Published: 30/05/2002, Volume II2, No. 5807 Page 21

I am beginning to think the NHS is a bit like Stephen Byers. Whatever it does is wrong and certain to be picked on by its evercircling enemies - left, right and media.

When my own newspaper recently produced a 'Health crisis as people live longer' headline, a Whitehall health buff gently chided me: 'It shows we just can't win.'

At least Alan Milburn can take comfort from the knowledge that, as long as his chum, the transport secretary, is Fleet Street's favourite dart board, the attacks will not be personal to him. Not yet anyway, though on Saturday The Times printed a very unkind photo from his Harrogate speech.

A case in point was last week's unsurprising announcement on managerial freedom for foundation hospitals, reinforced for slow learners by Mr Milburn's signal that private health firms - foreign ones at that - will soon become a permanent (or do we spell that Permanente as in Kaiser? ) feature of NHS provision. The unions expressed alarm. Gill Morgan, chief executive of the NHS Confederation, called it the right diagnosis, but the wrong remedy: all hospitals needed greater freedoms, especially the poor ones.

The British Medical Association helpfully chipped in with a warning about 'two-tier hospitals'. As if they didn't already exist.

By the weekend even Frank Dobson, whose discretion is usually a model of gallant loyalty to ex-colleagues, broke his silence to warn against a renewal of damaging competition between hospitals and the prospect that foundation hospital asset sales will only increase inequalities because surplus land is simply worth more in the rich South East.

Dobbo wants innovation, not diversion and dissipation of effort. The arresting phrase he used on Radio 4's Week in Westminster invoked an NHS busy 'hiring management consultants, lawyers and accountants - all the uncaring professions'.

Ah, uncaring professions! As a journalist working among politicians, I naturally find it a wounding phrase. So must Norman Blackwell, former head of the Number 10 policy unit under John Major, who shared the microphone with Dobbo.Why? Because he is by trade a management consultant, a product of the cult global firm of McKinsey.

Lord Blackwell was on the radar screen because he had co-authored a pamphlet with Danny Kruger, a bright young Oxbridge pointy head (Better Healthcare for All, Centre for Policy Studies), extending Liam Fox's notion that the NHS is unworkable because - says Lord Norm - it is crippled by a 'triple nationalisation', funding, provision and purchasing.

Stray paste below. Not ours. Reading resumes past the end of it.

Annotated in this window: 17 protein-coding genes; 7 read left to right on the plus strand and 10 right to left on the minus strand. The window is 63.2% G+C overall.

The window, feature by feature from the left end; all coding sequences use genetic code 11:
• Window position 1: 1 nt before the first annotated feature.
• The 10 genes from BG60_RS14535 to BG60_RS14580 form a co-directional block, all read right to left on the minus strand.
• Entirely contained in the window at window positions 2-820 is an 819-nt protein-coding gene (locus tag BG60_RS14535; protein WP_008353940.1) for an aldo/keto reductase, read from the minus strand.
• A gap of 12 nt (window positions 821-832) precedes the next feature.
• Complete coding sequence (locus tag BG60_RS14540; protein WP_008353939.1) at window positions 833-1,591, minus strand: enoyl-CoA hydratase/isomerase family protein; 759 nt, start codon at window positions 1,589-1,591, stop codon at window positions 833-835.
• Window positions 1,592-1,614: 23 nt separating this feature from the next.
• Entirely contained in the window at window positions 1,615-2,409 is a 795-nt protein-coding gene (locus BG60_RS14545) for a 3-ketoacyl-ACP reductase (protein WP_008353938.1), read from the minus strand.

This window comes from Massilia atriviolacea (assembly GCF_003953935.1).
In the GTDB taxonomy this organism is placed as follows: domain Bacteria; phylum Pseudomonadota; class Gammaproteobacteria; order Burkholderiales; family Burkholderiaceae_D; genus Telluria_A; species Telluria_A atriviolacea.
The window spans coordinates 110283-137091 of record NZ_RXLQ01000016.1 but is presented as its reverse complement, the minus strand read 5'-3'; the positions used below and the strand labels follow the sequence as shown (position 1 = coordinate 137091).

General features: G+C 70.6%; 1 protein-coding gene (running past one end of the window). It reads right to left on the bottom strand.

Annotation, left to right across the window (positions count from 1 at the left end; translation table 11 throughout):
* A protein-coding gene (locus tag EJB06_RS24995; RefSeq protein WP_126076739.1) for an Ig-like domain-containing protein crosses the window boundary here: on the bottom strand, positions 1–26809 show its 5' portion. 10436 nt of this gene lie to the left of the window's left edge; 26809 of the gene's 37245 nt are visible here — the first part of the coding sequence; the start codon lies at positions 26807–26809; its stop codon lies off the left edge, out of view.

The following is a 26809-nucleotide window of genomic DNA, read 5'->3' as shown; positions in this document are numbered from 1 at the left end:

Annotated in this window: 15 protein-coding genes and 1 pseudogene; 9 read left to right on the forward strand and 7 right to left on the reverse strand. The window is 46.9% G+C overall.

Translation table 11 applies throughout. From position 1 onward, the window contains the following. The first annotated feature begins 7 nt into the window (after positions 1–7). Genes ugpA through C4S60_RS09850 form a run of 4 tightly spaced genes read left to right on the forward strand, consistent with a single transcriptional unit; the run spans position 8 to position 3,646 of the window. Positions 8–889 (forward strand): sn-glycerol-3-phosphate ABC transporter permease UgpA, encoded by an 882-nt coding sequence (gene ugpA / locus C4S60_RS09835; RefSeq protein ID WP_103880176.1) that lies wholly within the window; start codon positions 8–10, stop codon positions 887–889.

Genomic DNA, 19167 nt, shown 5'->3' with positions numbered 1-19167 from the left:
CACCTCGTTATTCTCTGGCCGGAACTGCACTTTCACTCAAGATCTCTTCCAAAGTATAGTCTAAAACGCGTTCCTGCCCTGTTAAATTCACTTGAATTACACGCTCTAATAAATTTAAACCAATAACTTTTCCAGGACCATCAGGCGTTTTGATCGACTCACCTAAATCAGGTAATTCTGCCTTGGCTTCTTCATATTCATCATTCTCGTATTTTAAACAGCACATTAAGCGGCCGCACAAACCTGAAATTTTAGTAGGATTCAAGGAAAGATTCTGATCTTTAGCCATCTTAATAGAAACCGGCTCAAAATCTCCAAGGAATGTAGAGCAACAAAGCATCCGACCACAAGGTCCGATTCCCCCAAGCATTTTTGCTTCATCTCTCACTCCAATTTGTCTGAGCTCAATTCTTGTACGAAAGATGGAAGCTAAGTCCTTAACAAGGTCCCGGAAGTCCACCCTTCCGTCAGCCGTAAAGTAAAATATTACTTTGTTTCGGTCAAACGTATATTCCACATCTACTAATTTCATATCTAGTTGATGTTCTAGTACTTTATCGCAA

The authors welcome Mr Milburn's move to liberalise provision of healthcare, including last week's foundation hospitals, but say it will not work as long as such hospitals still only have one customer: the state. 'While all the money in the system still flows downwards, accountability will still flow upwards - to Whitehall.'

Their wounding charge (how Nye Bevan would spin in his grave) is that the 1948 settlement serves those in most need - the old and the poor - worst and allows the sharpelbowed middle class to manipulate the system and drop out of it when convenient.

From our different standpoints, I guess you and I can both recognise that description.

Whether Lord Blackwell's remedy is right is, like all else, debatable. He wants to create community mutual insurers, which I take to be like American health-maintenance organisations, member-owned non-profits, which would buy healthcare using individual health credits we get from the government.

Regular readers will know I am a knowledgeable sceptic about US systems and was glad to read that Clive Smee, the Department of Health's chief economist, is challenging claims made that Kaiser Permanente offers its Californian patients more for less than the NHS - though Mr Milburn still plans to seek its help next month.

But I promised to mention innovation. It seems that Lord Sainsbury, the mega-grocerturned-science-minister (a Byers-like target of the tabloids for promoting GM crops) is setting up a taskforce to see how the NHS and its many in-house entrepreneurs can exploit their good ideas. He is being encouraged by venture capitalists like Sir Christopher Evans, himself a bio-tech man.

Splendid, splendid, though every schoolboy knows that ideas discovered in the firm's time belong to the firm unless you can show you did it on your day off. I hear the sound of the uncaring professions slamming the brakes on their BMWs and offering to litigate. And Dobbo gnashing his teeth. l